Today, Namine had what was probably her first genuine panic attack. The way this came about fills me with sadness, but it was not unexpected – neither what brought about the attack, nor the attack itself. I will say this, though: her perception of the hospital and her doctors should not surprise us. Not one bit.
Last night I expressed to Jessica my concern for Namine’s right foot. Her toes seem to be curling more than when she’d first had the clubfoot repair. The makeshift brace was not doing its job – and how could it, being attached to her leg with a flexible Ace bandage? Jessica agreed with me on this, and we both have since come to the conclusion that it is in Namine’s best interests to refit her with full casts again until her AFOs are ready. Since this will not be until after Christmas, we think Namine’s feet need firmer support for such a long time.
We had been warned by Namine’s ortho doctor that her feet would probably regress a little; maybe even a lot. We did not, however, expect it to happen so soon. Well, this is the price she is paying for not having the operation done until so late into her life. Her bones, tendons, ligaments, and muscles have set; this is the way they are, because they have grown into that shape. No finger-pointing will change that, so I deem such behavior pointless and juvenile. Anger still overcomes me from time to time, but this, too, shall pass.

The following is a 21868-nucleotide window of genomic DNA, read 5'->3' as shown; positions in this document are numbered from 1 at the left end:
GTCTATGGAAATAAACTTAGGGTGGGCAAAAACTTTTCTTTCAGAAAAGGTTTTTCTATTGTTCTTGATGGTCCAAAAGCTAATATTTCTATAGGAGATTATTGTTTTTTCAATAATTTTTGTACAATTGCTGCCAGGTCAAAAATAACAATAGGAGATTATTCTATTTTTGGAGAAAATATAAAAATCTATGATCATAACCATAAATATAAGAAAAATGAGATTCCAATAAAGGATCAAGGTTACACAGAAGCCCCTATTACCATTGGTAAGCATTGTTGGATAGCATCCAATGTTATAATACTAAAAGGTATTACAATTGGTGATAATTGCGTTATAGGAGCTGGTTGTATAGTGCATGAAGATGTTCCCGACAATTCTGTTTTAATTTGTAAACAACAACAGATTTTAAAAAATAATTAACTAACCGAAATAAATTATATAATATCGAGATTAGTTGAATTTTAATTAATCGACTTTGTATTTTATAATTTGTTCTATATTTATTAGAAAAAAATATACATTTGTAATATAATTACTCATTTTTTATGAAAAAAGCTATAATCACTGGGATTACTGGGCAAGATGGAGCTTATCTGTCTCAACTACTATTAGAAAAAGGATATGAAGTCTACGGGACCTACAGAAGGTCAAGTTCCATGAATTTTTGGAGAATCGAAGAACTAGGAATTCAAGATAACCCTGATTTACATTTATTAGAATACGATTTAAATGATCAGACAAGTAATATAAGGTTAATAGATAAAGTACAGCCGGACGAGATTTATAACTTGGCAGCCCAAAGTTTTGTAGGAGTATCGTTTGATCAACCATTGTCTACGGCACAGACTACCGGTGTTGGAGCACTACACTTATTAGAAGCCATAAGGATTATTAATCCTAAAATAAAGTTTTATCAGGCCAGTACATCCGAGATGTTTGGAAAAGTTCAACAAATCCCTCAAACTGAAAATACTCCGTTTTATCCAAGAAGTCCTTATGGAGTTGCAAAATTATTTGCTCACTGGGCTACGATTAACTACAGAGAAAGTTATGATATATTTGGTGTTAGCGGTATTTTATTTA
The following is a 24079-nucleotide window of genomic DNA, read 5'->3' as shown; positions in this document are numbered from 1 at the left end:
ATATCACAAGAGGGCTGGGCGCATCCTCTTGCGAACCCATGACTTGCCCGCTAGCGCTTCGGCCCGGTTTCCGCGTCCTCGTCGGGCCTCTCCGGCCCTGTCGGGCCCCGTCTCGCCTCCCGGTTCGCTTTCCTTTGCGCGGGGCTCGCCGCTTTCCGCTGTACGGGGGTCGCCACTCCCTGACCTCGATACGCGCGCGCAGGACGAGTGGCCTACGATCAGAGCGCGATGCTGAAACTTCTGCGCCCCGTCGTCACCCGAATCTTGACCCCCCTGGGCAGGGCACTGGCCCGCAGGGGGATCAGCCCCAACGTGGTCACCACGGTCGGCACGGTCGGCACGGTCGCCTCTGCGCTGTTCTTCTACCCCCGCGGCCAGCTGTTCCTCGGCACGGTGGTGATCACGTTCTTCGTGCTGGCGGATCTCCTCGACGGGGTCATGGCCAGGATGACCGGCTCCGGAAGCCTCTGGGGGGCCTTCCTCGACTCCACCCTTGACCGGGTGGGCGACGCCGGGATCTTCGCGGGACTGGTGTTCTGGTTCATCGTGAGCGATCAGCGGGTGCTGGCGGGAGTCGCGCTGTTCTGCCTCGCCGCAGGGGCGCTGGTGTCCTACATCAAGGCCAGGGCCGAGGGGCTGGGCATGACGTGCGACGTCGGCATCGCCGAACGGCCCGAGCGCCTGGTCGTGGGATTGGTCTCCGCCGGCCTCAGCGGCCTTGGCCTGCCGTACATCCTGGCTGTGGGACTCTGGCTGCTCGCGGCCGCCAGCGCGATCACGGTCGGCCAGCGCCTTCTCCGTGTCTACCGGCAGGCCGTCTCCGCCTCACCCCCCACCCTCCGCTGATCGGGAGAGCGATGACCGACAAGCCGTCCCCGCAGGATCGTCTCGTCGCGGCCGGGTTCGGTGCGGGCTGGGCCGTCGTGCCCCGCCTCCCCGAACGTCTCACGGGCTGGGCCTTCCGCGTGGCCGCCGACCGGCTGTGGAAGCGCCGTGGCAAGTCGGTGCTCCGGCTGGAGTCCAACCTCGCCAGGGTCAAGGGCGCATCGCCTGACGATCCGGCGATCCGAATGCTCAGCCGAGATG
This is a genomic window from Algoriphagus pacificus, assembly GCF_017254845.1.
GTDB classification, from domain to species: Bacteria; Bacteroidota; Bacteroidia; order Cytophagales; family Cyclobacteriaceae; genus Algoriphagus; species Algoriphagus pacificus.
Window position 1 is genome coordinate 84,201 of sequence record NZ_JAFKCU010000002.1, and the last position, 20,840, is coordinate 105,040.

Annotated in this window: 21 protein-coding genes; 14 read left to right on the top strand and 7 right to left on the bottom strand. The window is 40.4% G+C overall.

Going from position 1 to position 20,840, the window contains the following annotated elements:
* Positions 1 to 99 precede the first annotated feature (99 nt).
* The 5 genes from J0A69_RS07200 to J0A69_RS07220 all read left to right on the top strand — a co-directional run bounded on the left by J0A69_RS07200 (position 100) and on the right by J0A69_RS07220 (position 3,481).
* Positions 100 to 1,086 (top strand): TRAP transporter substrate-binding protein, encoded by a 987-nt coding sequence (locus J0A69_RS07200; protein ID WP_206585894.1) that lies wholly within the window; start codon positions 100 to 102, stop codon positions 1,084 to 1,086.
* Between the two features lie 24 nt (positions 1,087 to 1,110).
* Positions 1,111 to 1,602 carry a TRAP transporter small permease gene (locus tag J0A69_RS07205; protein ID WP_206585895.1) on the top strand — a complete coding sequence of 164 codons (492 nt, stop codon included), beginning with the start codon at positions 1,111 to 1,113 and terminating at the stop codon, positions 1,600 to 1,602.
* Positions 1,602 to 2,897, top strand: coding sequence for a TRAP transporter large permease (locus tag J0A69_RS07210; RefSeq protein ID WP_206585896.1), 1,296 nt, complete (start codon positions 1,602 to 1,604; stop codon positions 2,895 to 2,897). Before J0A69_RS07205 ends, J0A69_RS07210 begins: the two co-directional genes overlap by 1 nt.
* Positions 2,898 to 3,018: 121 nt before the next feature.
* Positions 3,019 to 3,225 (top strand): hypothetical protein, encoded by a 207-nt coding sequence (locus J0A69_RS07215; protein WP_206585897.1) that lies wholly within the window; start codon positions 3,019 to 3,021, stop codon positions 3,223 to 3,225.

Namine has an appointment for either tomorrow or Wednesday (I don’t remember which) to be recasted. So we sat her down and explained that she needed to go see Dr. Thometz and get casts put on again. Namine cried and screamed so hard that she made herself sick to her stomach, and she threw up twice.
This, I think, more than anything else so far, is an indication that Namine understands enough to know what’s going on. But no explanation to her will make it all right. As far as she knows, the point of all this is merely pain. To her, her feet needed no fixing. They were like that when she was born, and they were normal to her. This is hard. Hard, yes, but we knew beforehand what we were putting her through. I can only hope I know what I’m doing.